How to Avoid Ethical Complaints When Outsourcing Legal Work

Outsourcing is a common practice across industries in the current economy. Legal services, including those of representation, are no exception. The types of services outsourced also now commonly extends well beyond traditional document review projects. Lawyers choosing to outsource any part of the representation must be careful in who they select to provide the services and how that work is structured. Similarly, non-lawyers charged with vendor selection need to understand the ethical obligations to fully understand the costs involved and the required interactions with outside counsel.

Understanding the duties is the easiest way to ensure that ethical problems and unexpected costs can be avoided. Here are five questions that decision makers should ask when selecting a vendor or a location for any project:

  1. How are Conflicts Monitored?

The outsourced services can be performed by lawyers or non-lawyers depending on the type of work performed. Lawyers choosing to outsource must comply with Rules 5.1 and 5.3 to make reasonable efforts to ensure the performance complies with the applicable state enactments of the Rules of Professional Conduct. Compliance with such rules includes those governing conflicts and waivers. Here are a few questions to ask the prospective provider to determine whether the conflicts duties are met:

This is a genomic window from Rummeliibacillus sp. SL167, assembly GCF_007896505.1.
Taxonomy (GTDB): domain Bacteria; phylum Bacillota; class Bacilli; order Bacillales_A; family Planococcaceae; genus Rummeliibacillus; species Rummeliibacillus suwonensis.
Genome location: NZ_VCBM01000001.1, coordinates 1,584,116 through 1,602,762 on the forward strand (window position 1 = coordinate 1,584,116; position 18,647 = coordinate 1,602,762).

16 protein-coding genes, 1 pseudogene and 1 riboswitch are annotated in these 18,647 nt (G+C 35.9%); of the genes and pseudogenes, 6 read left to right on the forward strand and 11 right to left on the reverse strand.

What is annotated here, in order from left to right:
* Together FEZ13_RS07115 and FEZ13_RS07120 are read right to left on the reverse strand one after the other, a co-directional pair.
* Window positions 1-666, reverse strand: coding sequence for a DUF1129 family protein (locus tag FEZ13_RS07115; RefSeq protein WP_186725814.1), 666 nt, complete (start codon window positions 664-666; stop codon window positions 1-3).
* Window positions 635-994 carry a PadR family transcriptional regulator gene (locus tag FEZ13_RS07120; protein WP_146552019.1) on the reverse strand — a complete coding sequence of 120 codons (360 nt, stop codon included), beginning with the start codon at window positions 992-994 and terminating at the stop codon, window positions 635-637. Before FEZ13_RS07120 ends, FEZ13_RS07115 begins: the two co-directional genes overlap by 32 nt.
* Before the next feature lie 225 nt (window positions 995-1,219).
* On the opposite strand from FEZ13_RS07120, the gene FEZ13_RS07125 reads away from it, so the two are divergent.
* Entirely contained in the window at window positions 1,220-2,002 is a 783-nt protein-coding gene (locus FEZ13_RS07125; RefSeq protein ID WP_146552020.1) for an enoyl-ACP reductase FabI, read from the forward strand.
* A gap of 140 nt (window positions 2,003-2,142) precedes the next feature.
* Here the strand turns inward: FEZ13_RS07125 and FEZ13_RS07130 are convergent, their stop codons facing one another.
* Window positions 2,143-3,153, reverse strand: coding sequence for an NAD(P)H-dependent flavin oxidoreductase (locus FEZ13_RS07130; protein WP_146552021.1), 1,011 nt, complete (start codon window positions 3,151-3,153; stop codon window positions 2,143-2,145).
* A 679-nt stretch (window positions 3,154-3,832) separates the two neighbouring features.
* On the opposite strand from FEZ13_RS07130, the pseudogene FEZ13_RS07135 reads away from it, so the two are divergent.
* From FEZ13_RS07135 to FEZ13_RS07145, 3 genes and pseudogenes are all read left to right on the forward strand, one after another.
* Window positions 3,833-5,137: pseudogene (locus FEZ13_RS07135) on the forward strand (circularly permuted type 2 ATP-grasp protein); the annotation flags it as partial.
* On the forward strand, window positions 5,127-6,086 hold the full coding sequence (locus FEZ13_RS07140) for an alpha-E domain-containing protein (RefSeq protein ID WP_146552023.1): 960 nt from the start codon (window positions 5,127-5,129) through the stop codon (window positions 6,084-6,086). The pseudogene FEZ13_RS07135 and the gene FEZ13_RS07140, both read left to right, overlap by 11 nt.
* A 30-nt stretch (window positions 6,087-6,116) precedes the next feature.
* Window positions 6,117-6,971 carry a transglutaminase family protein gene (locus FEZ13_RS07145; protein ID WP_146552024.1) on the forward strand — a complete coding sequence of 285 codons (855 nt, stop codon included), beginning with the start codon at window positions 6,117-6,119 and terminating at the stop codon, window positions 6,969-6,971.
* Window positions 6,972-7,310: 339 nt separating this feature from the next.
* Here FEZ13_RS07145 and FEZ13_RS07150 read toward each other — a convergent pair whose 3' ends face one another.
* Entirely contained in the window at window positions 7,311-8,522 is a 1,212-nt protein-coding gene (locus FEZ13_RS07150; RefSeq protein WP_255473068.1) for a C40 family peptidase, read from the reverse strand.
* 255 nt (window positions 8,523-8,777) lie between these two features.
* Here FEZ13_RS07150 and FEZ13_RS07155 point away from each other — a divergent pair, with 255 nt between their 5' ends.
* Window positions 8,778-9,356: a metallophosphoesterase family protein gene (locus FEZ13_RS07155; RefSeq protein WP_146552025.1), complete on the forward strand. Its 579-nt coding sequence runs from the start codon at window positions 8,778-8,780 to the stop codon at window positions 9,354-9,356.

• Is there a standard conflicts protocol?
  • How are conflict checks performed with candidates?
  • Do you have a protocol for updating conflicts checks?
  • Can conflicts be waived? If so, what is your protocol?
  • Can you take additional steps for my particular client/project/etc?
  • What steps are taken if a conflict is discovered mid-project?
  • How are conflicts monitored amongst the project management team?
  1. What Procedures are in Place to Protect Confidentiality?

Steps must also be taken to ensure that the client’s information is protected in accordance with Rule 1.6 at all times. IT professionals or technology vendors should be consulted with to ensure that all electronic information is properly transferred, protected, and backed up while the outside provider is performing the necessary services. Some questions to contemplate during this phase include:

  • What security measures are in place to protect dissemination of the information outside of those working on the project?
  • Is there segregation of workspaces?
  • Has any additional certifications or insurance been obtained to protect the technological obligations? For example, is the provider Safe Harbor certified or does it have Cyber Insurance?
  • Have there ever been any leaks or instances of candidates improperly disclosing information? How did the organization address such situations?
  • Are there security systems in place like electronic access cards or video cameras? Is there a reporting function from such systems to investigate issues if necessary?